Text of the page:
• Guaranteed microbial compliance through regular hot water sanitisation at 85°C.
• Fast-track project delivery through truly standardised product.
• Designed, manufactured and validated to GAMP.
• Fully compliant with latest ISPE, USP and Ph Eur specifications.
• Reduced validation hours through standard validation package.
• Automated PLC control minimises operator involvement.
• Unique CEDI design efficiently and reliably ensures product quality.
WFI is produced with distillation systems like POLARIS MED and POLARIS VCD. The pharmaceutical distiller chemically and microbiologically purifies water by phase change and entrainment separation. In this process, water is evaporated producing steam. The steam disengages from the water leaving behind dissolved solids, non-volatiles, and high molecular weight impurities. However, low molecular weight impurities can be carried with water mist/droplets, which are entrained in steam. A separator removes fine mist and entrained impurities, including endotoxins. The purified steam is condensed into water for injection. Distillation systems are available to provide a minimum of 3 log10 reduction in contaminants such as microorganisms and endotoxins.
In a multi effect still, purified steam produced in each effect is used to heat water and generate more steam in each subsequent effect.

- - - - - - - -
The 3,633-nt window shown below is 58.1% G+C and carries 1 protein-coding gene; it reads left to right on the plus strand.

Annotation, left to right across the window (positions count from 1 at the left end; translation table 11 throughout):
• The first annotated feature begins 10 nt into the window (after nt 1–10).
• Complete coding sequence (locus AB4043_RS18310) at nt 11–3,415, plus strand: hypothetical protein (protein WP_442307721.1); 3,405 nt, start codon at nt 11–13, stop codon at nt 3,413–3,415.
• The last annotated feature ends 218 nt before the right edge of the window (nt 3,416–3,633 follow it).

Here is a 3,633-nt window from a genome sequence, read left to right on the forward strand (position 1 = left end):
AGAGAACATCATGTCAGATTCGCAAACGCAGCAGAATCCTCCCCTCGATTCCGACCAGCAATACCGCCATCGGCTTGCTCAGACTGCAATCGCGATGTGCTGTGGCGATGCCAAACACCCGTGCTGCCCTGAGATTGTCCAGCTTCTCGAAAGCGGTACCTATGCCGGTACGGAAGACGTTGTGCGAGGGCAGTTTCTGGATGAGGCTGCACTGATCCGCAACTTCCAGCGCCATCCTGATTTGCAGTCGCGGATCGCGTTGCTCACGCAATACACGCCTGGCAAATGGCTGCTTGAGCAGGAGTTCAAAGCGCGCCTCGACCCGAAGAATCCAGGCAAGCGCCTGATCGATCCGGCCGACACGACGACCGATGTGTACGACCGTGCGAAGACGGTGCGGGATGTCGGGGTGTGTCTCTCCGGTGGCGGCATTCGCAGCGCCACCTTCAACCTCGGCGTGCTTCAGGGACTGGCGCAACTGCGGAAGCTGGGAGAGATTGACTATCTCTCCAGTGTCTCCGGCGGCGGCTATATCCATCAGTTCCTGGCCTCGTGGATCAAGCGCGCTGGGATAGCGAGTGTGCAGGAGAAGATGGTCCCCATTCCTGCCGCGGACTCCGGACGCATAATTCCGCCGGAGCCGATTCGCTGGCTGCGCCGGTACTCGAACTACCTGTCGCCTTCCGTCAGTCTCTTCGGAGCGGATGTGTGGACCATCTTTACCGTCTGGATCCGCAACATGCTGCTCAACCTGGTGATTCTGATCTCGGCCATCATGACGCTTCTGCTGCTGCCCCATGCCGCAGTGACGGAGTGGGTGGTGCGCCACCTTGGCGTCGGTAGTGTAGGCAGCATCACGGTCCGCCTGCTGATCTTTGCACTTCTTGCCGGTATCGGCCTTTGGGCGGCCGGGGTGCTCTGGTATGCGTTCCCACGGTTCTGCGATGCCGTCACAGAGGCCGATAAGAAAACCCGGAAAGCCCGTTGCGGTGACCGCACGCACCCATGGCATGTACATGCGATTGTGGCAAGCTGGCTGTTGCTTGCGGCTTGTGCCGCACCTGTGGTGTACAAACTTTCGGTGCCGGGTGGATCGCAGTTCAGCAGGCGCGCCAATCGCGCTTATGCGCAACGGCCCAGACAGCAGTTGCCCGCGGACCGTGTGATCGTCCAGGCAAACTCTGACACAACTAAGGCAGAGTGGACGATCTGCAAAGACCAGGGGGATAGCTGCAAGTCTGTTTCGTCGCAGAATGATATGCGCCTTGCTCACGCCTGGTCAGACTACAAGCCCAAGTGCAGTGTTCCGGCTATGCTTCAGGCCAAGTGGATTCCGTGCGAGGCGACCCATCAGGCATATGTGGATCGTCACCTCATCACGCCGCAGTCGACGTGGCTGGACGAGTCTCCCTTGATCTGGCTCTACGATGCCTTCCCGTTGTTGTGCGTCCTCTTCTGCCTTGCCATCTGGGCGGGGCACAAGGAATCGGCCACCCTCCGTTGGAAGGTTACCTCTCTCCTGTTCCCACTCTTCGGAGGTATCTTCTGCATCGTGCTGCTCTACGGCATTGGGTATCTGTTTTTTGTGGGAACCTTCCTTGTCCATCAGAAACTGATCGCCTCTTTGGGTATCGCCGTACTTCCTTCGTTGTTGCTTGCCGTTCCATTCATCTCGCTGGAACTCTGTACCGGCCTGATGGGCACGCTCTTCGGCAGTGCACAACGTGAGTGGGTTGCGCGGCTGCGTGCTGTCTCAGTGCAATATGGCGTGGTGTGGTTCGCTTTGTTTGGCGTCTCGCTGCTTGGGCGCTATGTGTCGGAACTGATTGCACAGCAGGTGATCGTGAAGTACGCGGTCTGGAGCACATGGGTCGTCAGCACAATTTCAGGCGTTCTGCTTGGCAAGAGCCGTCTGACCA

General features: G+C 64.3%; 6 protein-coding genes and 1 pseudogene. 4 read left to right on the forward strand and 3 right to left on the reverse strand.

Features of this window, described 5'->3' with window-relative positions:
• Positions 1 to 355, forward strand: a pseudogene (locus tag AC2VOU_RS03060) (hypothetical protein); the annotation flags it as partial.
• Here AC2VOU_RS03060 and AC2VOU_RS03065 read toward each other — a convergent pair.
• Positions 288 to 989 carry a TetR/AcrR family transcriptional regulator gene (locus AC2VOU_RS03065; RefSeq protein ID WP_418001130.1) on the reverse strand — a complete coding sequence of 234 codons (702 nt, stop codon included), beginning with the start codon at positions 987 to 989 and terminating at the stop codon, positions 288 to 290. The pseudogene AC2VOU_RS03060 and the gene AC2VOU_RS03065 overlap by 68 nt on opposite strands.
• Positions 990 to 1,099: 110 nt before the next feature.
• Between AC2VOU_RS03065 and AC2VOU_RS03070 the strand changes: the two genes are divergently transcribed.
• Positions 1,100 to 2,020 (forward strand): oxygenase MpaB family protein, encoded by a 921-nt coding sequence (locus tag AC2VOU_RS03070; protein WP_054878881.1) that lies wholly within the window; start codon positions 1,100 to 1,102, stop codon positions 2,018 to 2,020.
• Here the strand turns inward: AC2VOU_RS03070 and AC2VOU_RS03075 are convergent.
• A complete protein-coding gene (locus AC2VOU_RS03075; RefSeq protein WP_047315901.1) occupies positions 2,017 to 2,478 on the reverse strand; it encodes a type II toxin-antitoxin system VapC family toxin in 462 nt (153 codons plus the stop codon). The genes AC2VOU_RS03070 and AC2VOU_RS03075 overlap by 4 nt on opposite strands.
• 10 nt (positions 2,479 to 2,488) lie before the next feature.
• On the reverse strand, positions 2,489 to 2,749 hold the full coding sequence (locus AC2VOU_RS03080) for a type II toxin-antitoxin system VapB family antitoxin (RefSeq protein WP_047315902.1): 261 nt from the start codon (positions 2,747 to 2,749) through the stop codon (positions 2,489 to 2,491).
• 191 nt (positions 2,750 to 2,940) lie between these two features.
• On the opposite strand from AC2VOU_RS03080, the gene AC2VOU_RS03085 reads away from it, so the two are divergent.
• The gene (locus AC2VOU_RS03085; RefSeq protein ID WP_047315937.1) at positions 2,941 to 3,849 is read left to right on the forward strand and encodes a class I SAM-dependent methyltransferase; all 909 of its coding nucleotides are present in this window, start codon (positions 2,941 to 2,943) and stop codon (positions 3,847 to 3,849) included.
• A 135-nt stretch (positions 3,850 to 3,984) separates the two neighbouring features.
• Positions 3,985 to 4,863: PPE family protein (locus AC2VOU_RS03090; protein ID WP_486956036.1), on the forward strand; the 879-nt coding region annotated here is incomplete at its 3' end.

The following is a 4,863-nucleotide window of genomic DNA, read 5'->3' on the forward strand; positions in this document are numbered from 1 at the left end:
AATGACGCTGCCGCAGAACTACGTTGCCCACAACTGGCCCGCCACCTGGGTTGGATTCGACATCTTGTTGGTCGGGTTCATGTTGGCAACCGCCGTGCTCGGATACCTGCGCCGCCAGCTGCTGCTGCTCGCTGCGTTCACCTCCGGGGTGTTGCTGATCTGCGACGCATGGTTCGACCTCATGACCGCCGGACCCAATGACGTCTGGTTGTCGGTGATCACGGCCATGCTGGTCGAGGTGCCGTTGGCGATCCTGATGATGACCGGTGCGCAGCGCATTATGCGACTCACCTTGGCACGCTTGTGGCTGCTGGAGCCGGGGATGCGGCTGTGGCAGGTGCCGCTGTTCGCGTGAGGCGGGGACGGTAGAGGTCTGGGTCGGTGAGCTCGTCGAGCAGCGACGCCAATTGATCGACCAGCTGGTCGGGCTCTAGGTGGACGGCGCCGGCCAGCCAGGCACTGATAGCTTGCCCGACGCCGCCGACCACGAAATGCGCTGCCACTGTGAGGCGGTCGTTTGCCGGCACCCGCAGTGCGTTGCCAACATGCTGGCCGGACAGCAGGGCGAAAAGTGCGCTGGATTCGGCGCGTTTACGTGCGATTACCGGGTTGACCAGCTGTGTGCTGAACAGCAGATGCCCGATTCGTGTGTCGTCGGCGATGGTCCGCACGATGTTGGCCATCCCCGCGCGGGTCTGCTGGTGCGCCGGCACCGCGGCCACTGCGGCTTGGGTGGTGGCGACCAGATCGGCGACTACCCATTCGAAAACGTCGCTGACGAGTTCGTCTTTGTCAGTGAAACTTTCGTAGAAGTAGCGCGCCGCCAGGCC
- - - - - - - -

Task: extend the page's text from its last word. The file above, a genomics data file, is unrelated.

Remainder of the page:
In a vapour compression still, steam generated by the evaporation of feed water is compressed and subsequently condensed to form distillate.
POLARIS is a standard packaged WFI system. They are the solution that fits biotechnology and pharmaceutical market expectations offering a major step forward in WFI generation systems by incorporating efficient design solutions and effective pyrogen removal.
POLARIS MED, multiple effect stills, use falling film technology to produce up to 10,000 l/h (with 3 bar industrial steam) of WFI from a PW feed. POLARIS uses an innovative separation system to ensure complete water droplet removal in each effect. Efficient droplet removal is a critical step in pyrogen removal. Since pyrogens are non-volatile they can only be carried by water droplets, once the feed water has been turned to steam. By effectively removing any entrained water droplets using a novel process based on differential kinetic energy, POLARIS provides good pyrogen removal security.
POLARIS VCD vapour compression stills are capable of producing up to 25,000 l/h of WFI from a softened mains water feed. They can be heated by steam or an electric immersion heater (depending on unit size), and an electrically powered vapour compressor provides the additional energy necessary to produce distilled water at a temperature between 25°C and 90°C depending on requirements.
POLARIS VCD is equipped with double tube sheet (DTS) heat exchangers for eliminating contamination risk between the feed water inlet and the water for injection, while optimising heat recovery from the outgoing WFI and also from the waste gases produced by the gas removal device. In POLARIS VCD, the contaminants are released from the vapour in the water droplet separator by close control of the shear and speed ratio between the vapour and any water droplets present.
Pharmaceutical Manufacturing revue, June 01-1991, Brandel Thimmel U.
M.P. Santoro and C.L. Maini, European Journal of Parenteral & Pharmaceutical Sciences, European Journal of Parenteral & Pharmaceutical Sciences 8 (March 2003).